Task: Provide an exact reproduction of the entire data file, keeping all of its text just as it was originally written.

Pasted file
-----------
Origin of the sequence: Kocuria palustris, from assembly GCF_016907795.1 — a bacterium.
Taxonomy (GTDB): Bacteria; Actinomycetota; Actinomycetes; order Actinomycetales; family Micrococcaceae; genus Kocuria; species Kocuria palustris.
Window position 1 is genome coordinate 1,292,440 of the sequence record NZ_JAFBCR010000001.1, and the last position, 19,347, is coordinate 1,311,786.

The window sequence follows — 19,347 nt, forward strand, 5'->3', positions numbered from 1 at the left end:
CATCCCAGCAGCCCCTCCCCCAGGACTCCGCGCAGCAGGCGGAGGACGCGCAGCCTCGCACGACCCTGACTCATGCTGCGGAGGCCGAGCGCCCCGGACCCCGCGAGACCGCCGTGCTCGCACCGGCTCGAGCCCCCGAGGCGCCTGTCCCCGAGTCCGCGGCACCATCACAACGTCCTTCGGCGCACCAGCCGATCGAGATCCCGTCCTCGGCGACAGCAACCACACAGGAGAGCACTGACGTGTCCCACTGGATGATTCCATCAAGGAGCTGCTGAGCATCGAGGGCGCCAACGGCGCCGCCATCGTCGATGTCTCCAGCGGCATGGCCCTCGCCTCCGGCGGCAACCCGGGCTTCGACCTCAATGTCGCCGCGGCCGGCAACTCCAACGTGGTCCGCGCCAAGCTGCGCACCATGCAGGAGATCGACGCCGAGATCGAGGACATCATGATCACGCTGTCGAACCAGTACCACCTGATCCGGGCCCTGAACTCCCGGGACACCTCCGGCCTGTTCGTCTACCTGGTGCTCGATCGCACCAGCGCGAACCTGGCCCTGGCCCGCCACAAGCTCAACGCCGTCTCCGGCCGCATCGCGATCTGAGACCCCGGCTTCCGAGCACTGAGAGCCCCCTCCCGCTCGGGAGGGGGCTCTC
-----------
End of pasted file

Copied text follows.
Origin of the sequence: Kocuria palustris, from assembly GCF_016907795.1 — a bacterium.
Taxonomy (GTDB): Bacteria; Actinomycetota; Actinomycetes; order Actinomycetales; family Micrococcaceae; genus Kocuria; species Kocuria palustris.
Window position 1 is genome coordinate 1,292,440 of the sequence record NZ_JAFBCR010000001.1, and the last position, 19,347, is coordinate 1,311,786.

The window sequence follows — 19,347 nt, forward strand, 5'->3', positions numbered from 1 at the left end:
CATCCCAGCAGCCCCTCCCCCAGGACTCCGCGCAGCAGGCGGAGGACGCGCAGCCTCGCACGACCCTGACTCATGCTGCGGAGGCCGAGCGCCCCGGACCCCGCGAGACCGCCGTGCTCGCACCGGCTCGAGCCCCCGAGGCGCCTGTCCCCGAGTCCGCGGCACCATCACAACGTCCTTCGGCGCACCAGCCGATCGAGATCCCGTCCTCGGCGACAGCAACCACACAGGAGAGCACTGACGTGTCCCACTGGATGATTCCATCAAGGAGCTGCTGAGCATCGAGGGCGCCAACGGCGCCGCCATCGTCGATGTCTCCAGCGGCATGGCCCTCGCCTCCGGCGGCAACCCGGGCTTCGACCTCAATGTCGCCGCGGCCGGCAACTCCAACGTGGTCCGCGCCAAGCTGCGCACCATGCAGGAGATCGACGCCGAGATCGAGGACATCATGATCACGCTGTCGAACCAGTACCACCTGATCCGGGCCCTGAACTCCCGGGACACCTCCGGCCTGTTCGTCTACCTGGTGCTCGATCGCACCAGCGCGAACCTGGCCCTGGCCCGCCACAAGCTCAACGCCGTCTCCGGCCGCATCGCGATCTGAGACCCCGGCTTCCGAGCACTGAGAGCCCCCTCCCGCTCGGGAGGGGGCTCTC